Advanced Encryption Standard (AES) Key Wrap Algorithm
RFC 3394

Document Type RFC - Informational (October 2002; Errata)
Last updated 2013-03-02
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IESG IESG state RFC 3394 (Informational)
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Network Working Group                                          J. Schaad
Request for Comments: 3394                       Soaring Hawk Consulting
Category: Informational                                       R. Housley
                                                        RSA Laboratories
                                                          September 2002

         Advanced Encryption Standard (AES) Key Wrap Algorithm

Status of this Memo

   This memo provides information for the Internet community.  It does
   not specify an Internet standard of any kind.  Distribution of this
   memo is unlimited.

Copyright Notice

   Copyright (C) The Internet Society (2002).  All Rights Reserved.

Abstract

   The purpose of this document is to make the Advanced Encryption
   Standard (AES) Key Wrap algorithm conveniently available to the
   Internet community.  The United States of America has adopted AES as
   the new encryption standard.  The AES Key Wrap algorithm will
   probably be adopted by the USA for encryption of AES keys. The
   authors took most of the text in this document from the draft AES Key
   Wrap posted by NIST.

Table of Contents

   1. Introduction................................................  2
   2. Overview....................................................  2
   2.1 Notation and Definitions...................................  3
   2.2 Algorithms.................................................  4
   2.2.1 Key Wrap.................................................  4
   2.2.2 Key Unwrap...............................................  5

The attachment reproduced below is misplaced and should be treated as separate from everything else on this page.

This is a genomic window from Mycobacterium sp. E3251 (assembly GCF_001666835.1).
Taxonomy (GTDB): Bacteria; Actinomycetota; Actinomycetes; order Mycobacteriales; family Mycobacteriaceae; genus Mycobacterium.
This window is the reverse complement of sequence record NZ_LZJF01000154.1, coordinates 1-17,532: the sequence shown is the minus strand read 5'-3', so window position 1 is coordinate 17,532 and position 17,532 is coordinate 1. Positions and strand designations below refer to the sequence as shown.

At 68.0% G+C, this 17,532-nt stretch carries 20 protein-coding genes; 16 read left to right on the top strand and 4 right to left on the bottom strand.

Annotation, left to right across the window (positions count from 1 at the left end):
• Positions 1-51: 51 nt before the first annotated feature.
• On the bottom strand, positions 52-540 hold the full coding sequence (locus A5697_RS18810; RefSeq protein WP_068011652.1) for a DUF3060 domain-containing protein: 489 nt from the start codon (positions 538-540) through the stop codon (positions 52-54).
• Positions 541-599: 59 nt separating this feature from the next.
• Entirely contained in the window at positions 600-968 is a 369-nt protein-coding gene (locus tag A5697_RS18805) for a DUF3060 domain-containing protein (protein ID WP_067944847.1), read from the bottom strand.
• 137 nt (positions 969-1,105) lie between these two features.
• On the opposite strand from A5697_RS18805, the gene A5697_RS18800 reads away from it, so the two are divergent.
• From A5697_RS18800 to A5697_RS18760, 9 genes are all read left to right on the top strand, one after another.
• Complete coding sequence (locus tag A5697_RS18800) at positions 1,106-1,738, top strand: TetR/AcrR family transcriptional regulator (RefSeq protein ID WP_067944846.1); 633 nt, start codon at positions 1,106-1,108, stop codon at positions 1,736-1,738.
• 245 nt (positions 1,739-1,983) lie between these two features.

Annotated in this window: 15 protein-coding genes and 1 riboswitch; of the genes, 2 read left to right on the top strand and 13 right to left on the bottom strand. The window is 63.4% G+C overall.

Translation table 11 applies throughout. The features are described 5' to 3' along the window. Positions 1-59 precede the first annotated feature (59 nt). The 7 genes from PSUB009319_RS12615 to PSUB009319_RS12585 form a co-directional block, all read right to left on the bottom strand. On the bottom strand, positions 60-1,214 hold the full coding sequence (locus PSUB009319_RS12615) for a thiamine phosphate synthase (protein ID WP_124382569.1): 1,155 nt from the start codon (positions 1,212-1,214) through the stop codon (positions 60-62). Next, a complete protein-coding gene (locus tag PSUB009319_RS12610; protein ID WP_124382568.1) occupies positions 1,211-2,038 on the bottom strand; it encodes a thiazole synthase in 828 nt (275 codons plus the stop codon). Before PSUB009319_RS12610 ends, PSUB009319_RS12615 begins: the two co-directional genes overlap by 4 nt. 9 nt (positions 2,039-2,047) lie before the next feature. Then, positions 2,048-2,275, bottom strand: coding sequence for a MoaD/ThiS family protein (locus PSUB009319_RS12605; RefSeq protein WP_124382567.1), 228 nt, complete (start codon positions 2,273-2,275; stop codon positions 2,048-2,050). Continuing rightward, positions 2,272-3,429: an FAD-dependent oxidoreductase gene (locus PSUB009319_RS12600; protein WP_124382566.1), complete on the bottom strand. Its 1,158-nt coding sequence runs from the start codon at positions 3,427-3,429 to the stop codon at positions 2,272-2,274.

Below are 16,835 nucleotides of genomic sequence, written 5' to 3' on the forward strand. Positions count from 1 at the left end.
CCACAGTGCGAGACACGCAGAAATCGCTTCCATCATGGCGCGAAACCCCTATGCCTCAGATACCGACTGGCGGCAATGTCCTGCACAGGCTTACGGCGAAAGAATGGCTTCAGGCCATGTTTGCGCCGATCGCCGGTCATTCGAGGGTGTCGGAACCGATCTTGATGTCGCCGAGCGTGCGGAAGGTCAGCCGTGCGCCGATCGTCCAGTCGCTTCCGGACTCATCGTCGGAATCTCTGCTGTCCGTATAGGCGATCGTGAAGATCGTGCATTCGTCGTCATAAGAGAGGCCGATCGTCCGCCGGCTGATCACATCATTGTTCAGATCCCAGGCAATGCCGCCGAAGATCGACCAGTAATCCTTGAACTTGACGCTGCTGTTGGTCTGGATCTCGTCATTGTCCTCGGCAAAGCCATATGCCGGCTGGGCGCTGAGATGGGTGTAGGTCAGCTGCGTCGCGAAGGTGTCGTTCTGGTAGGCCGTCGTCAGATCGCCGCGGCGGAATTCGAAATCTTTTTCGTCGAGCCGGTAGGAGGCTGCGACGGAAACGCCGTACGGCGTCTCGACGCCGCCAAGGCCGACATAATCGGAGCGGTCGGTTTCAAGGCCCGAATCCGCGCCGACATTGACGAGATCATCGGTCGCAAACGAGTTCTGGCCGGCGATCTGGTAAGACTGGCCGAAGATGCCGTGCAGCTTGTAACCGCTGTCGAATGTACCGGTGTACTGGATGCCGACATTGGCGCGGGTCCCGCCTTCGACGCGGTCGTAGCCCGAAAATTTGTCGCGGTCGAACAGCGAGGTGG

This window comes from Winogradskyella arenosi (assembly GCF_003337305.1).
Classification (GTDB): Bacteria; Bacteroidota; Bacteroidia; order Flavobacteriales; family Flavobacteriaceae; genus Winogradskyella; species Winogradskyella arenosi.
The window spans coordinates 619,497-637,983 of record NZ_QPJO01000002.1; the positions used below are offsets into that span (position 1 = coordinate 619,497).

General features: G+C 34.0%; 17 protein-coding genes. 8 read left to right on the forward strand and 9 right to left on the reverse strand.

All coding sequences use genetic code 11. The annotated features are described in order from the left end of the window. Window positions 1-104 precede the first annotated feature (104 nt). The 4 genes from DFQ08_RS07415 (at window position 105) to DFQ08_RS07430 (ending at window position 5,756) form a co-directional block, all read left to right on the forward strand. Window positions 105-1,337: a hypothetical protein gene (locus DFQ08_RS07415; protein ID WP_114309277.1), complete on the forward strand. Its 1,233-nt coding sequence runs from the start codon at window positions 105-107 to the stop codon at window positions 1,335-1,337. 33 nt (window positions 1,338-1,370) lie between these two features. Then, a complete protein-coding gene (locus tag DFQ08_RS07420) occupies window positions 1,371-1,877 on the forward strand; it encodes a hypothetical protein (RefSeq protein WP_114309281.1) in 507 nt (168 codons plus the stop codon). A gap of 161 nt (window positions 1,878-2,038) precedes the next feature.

2.2.3 Key Data Integrity -- the Initial Value..................  6
   2.2.3.1 Default Initial Value..................................  7
   2.2.3.2 Alternative Initial Values.............................  7
   3. Object Identifiers..........................................  8
   4. Test Vectors................................................  8
   4.1 Wrap 128 bits of Key Data with a 128-bit KEK...............  8
   4.2 Wrap 128 bits of Key Data with a 192-bit KEK............... 11
   4.3 Wrap 128 bits of Key Data with a 256-bit KEK............... 14
   4.4 Wrap 192 bits of Key Data with a 192-bit KEK............... 17
   4.5 Wrap 192 bits of Key Data with a 256-bit KEK............... 24
   4.6 Wrap 256 bits of Key Data with a 256-bit KEK............... 30

Schaad & Housley             Informational                      [Page 1]
RFC 3394                AES Key Wrap Algorithm            September 2002

   5. Security Considerations..................................... 39
   6. References.................................................. 39
   7. Acknowledgments............................................. 39
   8. Authors' Addresses.......................................... 39
   9. Full Copyright Statement.................................... 40

1. Introduction

   NOTE: Most of the following text is taken from [AES-WRAP], and the
   assertions regarding the security of the AES Key Wrap algorithm are
   made by the US Government, not by the authors of this document.

   This specification is intended to satisfy the National Institute of
   Standards and Technology (NIST) Key Wrap requirement to:  Design a
   cryptographic algorithm called a Key Wrap that uses the Advanced
   Encryption Standard (AES) as a primitive to securely encrypt
   plaintext key(s) with any associated integrity information and data,
   such that the combination could be longer than the width of the AES
   block size (128-bits).  Each ciphertext bit should be a highly non-
   linear function of each plaintext bit, and (when unwrapping) each
   plaintext bit should be a highly non-linear function of each
   ciphertext bit.  It is sufficient to approximate an ideal
   pseudorandom permutation to the degree that exploitation of
   undesirable phenomena is as unlikely as guessing the AES engine key.

   This key wrap algorithm needs to provide ample security to protect
   keys in the context of prudently designed key management
   architecture.

   Throughout this document, any data being wrapped will be referred to
   as the key data.  It makes no difference to the algorithm whether the
   data being wrapped is a key; in fact there is often good reason to
   include other data with the key, to wrap multiple keys together, or
   to wrap data that isn't strictly a key.  So, the term "key data" is
   used broadly to mean any data being wrapped, but particularly keys,
   since this is primarily a key wrap algorithm.  The key used to do the
   wrapping will be referred to as the key-encryption key (KEK).

   In this document a KEK can be any valid key supported by the AES
   codebook.  That is, a KEK can be a 128-bit key, a 192-bit key, or a
   256-bit key.

2. Overview
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